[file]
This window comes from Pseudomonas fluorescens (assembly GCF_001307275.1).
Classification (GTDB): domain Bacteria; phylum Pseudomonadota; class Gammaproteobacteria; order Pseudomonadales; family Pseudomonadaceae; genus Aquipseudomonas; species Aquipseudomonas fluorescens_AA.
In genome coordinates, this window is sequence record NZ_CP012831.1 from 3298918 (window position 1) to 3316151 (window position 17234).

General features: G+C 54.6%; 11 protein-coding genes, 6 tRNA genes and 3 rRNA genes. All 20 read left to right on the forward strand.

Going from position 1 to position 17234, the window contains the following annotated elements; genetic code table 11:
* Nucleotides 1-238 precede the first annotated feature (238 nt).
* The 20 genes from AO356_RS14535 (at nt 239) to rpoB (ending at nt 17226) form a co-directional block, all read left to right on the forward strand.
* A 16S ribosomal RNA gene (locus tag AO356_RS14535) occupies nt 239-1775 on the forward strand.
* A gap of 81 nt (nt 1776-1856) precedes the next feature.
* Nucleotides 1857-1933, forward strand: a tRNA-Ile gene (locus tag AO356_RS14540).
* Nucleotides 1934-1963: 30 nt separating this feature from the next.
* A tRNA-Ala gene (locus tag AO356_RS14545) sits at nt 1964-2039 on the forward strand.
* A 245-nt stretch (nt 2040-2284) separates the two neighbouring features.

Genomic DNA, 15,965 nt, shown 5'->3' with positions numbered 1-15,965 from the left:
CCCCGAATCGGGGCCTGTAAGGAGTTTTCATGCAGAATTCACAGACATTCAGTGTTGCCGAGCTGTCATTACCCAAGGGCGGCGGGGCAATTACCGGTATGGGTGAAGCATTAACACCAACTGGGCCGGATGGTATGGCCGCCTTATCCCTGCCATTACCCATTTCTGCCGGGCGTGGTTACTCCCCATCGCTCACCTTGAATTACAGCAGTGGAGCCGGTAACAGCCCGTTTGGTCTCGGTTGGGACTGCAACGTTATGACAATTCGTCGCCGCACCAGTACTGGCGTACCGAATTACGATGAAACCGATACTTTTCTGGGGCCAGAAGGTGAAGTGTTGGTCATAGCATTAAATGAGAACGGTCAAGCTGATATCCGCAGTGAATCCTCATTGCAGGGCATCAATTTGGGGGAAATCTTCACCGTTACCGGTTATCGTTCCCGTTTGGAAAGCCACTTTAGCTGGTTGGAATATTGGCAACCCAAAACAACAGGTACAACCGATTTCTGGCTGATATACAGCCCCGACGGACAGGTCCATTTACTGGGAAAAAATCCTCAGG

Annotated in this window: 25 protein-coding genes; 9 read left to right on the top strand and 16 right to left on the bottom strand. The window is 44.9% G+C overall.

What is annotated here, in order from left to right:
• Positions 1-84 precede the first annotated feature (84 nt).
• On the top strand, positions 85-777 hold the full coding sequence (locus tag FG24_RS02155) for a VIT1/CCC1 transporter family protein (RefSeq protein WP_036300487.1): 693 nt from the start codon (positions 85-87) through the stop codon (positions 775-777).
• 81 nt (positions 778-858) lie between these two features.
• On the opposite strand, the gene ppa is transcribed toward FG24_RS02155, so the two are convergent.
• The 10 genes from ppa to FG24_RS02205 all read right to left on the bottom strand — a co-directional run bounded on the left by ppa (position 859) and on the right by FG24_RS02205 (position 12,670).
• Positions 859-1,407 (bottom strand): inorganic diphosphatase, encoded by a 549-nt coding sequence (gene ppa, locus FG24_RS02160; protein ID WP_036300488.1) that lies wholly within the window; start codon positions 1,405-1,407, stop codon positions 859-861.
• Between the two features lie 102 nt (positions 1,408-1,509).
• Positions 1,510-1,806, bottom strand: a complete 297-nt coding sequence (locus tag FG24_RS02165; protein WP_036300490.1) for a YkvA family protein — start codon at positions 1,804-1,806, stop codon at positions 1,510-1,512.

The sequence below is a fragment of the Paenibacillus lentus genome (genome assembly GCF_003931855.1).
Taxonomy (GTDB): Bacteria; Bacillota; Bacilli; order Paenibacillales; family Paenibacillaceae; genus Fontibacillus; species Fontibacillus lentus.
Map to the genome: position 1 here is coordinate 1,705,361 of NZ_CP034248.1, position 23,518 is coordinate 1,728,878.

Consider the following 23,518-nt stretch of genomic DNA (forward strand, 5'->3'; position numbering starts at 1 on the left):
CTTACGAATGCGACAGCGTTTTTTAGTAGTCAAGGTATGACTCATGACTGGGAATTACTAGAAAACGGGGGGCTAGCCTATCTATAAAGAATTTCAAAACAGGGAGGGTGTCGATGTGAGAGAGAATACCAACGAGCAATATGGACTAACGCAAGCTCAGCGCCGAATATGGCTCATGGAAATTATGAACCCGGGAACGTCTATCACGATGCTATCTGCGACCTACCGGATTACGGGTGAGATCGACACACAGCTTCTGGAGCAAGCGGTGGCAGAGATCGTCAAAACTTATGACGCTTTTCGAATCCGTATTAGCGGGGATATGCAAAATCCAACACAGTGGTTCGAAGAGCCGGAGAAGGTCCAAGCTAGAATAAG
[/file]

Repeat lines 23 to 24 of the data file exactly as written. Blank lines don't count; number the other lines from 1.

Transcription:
• Positions 859-1,407 (bottom strand): inorganic diphosphatase, encoded by a 549-nt coding sequence (gene ppa, locus FG24_RS02160; protein ID WP_036300488.1) that lies wholly within the window; start codon positions 1,405-1,407, stop codon positions 859-861.
• Between the two features lie 102 nt (positions 1,408-1,509).